Not to be confused with SF series by either Stephen Donaldson or Peter F. Hamilton.
And, yes, they say make your blog entries short and pithy, but when I get my rant on it's hard to stop, Explains why the books tend to break the 200,000 word barrier, certainly.
And before I start, the Shadows of the Apt Wiki has just had a superb facelift, so go check it out!.
OK, apropos of nothing save my recent Christopher Priest binge, secondary worlds for real, or for make believe:
Getting past any initial objections about considering the reality of fictional worlds, when sundry children found their way into Narnia this was presented as a real place. You’d have to stretch the text past breaking point to find an interpretation where it was all, as Edmund originally claims, just a game, imagination by consensus. Narnia exists, insofar as the books are concerned. It’s a real place, as real as the “real world”, and indeed set within a wider multiverse of linked worlds (and aren’t those parts of The Magician’s Nephew actually more intriguing than actual Narnia itself?).
There are similar stories where the balance of probabilities tilts strongly the other way, though: that the fantastic world is the product of imagination, or even mental disorder. This can also be found in work intended for a younger audience. The film Bridge to Terebithia, for example, is pretty much impossible to interpret as a genuine fantastical encounter. Although we see the world the children “visit” it’s explicitly all in their heads.
Or the reality of the secondary world is up for grabs. Of the “big three,” for example, Wonderland could go either way, although as it is essentially a satire (indeed a mirror, in the 2nd) of the real, a “realist” argument possibly carries more weight. On the contrary, Neverland and Oz are both presented as very real (save perhaps in the best-known filming of Oz, where they chicken out) and both Barry and Baum go as far as to present their fantastic worlds as superior and preferable to the actual one. It’s a bold move that I think would cause difficulties today – the idea of children retreating into a fantasy world being a good thing would catch a lot of flak from conservative critics (1).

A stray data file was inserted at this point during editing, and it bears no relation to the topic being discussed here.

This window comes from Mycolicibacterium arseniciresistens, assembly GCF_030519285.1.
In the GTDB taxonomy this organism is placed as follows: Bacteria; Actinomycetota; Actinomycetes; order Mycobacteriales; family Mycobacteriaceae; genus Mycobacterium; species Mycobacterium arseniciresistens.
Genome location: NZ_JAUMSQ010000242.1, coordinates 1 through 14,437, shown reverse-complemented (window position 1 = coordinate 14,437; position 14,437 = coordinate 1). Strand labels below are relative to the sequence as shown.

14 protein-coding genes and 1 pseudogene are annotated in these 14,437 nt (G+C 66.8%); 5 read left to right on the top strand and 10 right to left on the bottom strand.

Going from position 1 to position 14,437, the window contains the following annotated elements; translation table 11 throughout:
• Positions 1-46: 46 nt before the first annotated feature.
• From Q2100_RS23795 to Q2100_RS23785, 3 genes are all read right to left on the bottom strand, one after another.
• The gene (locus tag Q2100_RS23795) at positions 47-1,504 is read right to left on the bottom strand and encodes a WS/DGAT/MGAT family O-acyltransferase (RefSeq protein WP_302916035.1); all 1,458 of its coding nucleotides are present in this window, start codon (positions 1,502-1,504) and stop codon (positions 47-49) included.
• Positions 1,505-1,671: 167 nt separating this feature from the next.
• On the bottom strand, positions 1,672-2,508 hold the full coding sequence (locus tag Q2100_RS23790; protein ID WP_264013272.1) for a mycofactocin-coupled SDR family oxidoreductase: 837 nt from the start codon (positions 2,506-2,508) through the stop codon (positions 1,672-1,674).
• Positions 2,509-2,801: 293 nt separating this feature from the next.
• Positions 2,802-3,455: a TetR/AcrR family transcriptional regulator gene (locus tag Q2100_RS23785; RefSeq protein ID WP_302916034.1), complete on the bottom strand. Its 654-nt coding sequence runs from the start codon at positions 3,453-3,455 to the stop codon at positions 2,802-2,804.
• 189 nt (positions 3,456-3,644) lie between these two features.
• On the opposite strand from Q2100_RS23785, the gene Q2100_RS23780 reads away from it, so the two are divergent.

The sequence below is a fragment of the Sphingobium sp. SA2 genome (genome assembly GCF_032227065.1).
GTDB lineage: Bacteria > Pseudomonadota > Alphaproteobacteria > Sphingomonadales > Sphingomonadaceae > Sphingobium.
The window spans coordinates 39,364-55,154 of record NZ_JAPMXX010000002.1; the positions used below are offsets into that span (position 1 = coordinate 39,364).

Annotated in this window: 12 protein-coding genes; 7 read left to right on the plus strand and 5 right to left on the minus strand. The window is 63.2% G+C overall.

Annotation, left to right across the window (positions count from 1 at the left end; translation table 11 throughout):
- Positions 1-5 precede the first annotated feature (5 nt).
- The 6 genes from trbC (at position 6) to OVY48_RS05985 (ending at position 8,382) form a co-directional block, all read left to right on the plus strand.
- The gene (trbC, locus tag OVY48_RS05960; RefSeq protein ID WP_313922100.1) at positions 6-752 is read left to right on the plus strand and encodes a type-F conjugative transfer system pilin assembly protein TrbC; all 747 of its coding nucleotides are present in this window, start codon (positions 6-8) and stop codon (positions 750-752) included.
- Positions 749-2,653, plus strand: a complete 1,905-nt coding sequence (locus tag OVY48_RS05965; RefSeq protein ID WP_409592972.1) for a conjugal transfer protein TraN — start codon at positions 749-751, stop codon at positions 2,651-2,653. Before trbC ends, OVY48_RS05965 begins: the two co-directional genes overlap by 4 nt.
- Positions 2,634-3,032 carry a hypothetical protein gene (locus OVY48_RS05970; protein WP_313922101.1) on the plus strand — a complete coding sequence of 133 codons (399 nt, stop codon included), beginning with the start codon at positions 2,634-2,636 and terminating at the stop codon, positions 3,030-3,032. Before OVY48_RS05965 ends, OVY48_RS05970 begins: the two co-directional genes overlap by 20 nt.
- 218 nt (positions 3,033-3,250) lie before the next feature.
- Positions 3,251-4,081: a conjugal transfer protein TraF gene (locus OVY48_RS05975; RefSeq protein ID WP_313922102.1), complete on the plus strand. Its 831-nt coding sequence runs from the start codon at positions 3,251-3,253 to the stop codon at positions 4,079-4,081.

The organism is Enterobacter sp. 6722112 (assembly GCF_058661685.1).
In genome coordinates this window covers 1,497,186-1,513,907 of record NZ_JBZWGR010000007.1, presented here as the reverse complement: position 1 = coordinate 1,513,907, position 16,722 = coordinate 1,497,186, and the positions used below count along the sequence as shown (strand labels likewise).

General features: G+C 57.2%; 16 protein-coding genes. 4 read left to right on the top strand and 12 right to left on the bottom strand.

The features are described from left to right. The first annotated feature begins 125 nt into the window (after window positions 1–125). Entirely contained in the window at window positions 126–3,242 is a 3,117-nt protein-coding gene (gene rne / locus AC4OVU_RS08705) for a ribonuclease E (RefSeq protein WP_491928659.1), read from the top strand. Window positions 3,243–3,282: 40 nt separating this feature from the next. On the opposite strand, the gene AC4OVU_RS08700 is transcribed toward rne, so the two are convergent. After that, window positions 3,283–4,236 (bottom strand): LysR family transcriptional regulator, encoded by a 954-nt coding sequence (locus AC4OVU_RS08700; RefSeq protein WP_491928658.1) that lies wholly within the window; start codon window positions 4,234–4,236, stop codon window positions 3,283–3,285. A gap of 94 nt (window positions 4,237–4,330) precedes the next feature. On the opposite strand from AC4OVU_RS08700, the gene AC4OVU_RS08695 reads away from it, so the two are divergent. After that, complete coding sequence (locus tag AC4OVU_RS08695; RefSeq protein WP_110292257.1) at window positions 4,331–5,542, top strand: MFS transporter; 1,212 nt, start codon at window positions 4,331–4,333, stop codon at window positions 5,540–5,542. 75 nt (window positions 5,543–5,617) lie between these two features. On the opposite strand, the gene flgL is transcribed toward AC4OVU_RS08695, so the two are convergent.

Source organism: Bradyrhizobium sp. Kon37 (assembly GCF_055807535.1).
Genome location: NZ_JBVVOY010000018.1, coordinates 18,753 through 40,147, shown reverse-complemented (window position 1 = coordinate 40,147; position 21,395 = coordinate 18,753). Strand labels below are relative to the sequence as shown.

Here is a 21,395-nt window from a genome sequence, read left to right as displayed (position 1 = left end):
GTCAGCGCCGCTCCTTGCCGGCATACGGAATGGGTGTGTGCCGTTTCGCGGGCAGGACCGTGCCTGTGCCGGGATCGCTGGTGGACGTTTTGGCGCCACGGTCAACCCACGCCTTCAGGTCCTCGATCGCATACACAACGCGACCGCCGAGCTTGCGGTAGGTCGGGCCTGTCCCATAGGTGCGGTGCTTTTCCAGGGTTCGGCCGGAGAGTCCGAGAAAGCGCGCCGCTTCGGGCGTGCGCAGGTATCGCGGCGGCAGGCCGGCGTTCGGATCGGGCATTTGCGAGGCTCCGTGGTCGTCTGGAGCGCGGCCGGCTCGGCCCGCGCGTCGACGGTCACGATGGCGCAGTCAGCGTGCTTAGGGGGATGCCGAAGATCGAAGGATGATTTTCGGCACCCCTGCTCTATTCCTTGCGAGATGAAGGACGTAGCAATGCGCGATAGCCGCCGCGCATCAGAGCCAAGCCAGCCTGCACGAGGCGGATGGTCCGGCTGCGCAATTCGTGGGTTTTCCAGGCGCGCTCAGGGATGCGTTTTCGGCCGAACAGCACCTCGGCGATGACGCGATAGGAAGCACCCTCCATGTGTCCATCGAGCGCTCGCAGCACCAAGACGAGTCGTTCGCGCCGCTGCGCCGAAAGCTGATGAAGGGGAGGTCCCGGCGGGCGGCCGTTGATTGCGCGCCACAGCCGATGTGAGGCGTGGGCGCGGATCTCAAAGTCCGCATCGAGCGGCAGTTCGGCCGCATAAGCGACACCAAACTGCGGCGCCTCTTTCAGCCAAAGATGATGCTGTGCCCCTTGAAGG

Fiction aimed at adult/older audiences also shows this uncertainty. Leaving aside Walter Mitty(2), whilst the phenomenal film Pan’s Labyrinth looks on first viewing to be about a child escaping a traumatic home environment by taking refuge in her fantasies, it’s quite possible to watch through on the basis that it’s all real, and arguably that brings a more satisfying (certainly less depressing) closure to the film.
For me, I’m an unregenerate fantasist. A secondary world presented as a therapeutic tool or delusion to be escaped from in order to find wholeness is always a bit of a let down for me – “it was all a dream” sort of thing. Terebithia was a well-made film, and heavy with meaning and poignancy and all that, but at the same time the Scooby Doo of it left me feeling empty. Just my personal take, but I’ll go some distance to find a reading that will give that world reality.
Iain Banks pulls some interesting sleight of hand with some of his early “mainstream” books. On the face of it, The Bridge is a look into the damaged mind of an accident victim trying to find his way out of his own injury, and that’s the standard reading I think. The world of the Bridge that we’re presented with, however, is fascinating and bizarre, a kind of mix of Kafka and Gormenghast stretched over the unending structure of the title – it seems almost too much to be just a fleeting construct. The world is a satisfying one in its own right (lord knows there have been straight out secondary worlds with less depth (length, breadth?) than that of the bridge.)
What precisely is going on in Banks’ Walking on Glass is even more uncertain. It’s like Lao Tzu and the butterfly – anyone’s guess as to who is dreaming who. Banks, of course, has something of a unique relationship with the bookshelf, having his two personas, ostensibly genre and non-. Whilst a number of his “non-M” books are solidly rooted in the real world, one wonders how much of a sly game he’s playing with the critics. Transitions, the latest “non-M”, has a great deal of topical relevance, but although it sits there on the general fiction shelves it’s surely a stretch to read it as anything other than flat out world-switching science fiction. With that in mind, it’s worth a re-reading of The Bridge and Walking on Glass with an eye to the reality of the fantasies presented.